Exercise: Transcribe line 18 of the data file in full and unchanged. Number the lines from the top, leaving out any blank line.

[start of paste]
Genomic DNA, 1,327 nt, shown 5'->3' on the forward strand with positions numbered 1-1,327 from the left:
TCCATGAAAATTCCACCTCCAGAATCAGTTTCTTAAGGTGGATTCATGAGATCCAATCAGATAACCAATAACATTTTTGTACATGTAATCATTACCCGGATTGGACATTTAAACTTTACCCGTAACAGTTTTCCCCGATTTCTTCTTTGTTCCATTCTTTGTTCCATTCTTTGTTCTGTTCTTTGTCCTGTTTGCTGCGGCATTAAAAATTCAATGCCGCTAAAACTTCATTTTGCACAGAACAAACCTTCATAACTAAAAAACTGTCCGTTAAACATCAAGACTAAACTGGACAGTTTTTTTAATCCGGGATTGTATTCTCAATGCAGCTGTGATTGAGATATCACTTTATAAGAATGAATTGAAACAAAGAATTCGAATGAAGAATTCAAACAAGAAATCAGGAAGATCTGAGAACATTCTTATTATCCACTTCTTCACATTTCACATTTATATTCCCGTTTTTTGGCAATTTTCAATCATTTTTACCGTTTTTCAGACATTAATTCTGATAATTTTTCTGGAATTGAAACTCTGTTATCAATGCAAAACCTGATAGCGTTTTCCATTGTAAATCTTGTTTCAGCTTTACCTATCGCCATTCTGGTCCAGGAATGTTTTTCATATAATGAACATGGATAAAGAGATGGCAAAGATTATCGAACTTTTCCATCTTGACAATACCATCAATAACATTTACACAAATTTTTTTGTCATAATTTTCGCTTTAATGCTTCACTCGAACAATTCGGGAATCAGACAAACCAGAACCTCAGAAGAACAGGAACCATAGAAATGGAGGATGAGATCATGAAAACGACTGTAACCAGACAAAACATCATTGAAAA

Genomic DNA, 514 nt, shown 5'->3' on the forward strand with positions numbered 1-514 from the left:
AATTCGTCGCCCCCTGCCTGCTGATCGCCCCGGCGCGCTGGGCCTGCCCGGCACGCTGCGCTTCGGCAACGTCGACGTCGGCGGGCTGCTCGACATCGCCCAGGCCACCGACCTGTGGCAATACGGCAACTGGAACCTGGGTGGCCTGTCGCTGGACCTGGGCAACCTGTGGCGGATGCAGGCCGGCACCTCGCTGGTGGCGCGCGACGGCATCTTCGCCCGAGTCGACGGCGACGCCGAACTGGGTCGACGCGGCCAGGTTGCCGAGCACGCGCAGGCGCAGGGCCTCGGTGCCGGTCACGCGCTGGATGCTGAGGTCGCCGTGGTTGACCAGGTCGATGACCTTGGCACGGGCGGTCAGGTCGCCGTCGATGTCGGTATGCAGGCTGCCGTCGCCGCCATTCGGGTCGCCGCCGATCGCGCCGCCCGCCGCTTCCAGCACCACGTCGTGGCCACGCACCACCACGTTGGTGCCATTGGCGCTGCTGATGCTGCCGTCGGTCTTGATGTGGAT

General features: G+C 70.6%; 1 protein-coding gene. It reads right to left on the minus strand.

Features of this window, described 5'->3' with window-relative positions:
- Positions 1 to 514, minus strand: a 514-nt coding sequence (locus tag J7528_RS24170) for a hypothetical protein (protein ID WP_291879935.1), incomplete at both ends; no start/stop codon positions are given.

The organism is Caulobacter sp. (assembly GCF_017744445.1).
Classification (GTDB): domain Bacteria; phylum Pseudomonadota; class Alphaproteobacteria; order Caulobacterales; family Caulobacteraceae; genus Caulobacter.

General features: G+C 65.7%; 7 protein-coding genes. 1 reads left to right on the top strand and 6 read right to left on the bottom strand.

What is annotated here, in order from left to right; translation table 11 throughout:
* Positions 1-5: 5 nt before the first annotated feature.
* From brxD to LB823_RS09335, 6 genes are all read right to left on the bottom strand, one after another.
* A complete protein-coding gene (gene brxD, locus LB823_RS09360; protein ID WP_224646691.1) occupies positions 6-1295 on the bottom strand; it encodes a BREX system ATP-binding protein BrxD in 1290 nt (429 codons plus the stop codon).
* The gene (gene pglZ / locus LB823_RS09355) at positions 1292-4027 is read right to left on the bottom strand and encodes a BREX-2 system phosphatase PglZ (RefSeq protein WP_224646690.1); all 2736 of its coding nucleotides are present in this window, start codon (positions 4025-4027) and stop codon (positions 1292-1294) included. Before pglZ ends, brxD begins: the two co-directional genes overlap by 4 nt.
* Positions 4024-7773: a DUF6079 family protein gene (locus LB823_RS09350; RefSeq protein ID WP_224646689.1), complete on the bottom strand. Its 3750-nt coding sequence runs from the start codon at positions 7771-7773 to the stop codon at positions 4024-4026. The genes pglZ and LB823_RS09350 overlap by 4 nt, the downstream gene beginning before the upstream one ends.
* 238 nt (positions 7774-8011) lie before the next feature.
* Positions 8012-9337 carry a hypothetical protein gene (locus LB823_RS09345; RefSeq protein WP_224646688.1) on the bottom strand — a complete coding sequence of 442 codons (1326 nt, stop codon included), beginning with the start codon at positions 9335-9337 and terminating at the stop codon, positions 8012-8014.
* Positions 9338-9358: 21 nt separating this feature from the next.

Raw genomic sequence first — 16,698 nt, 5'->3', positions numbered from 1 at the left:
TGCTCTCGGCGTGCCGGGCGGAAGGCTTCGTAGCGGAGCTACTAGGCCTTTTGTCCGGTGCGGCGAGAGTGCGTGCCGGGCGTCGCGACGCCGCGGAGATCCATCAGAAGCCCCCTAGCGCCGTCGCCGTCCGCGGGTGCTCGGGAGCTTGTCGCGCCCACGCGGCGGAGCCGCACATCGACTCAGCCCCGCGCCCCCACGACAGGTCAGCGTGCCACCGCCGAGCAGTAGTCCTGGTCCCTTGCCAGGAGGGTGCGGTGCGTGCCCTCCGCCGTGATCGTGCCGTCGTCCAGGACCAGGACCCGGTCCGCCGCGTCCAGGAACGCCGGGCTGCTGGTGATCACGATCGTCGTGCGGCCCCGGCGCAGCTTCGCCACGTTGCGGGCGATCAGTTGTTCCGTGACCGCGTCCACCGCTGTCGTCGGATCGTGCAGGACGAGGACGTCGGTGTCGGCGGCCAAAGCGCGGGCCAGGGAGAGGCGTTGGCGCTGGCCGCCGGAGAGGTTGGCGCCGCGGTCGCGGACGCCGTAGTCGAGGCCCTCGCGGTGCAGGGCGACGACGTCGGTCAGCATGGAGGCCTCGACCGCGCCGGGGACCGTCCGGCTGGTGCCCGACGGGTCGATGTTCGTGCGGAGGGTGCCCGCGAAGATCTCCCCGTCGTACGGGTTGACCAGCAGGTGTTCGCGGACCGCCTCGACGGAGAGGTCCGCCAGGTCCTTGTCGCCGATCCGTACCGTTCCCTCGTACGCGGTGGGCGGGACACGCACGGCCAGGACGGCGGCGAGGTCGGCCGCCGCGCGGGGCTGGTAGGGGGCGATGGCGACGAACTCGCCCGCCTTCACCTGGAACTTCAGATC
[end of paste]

* Positions 8012-9337 carry a hypothetical protein gene (locus LB823_RS09345; RefSeq protein WP_224646688.1) on the bottom strand — a complete coding sequence of 442 codons (1326 nt, stop codon included), beginning with the start codon at positions 9335-9337 and terminating at the stop codon, positions 8012-8014.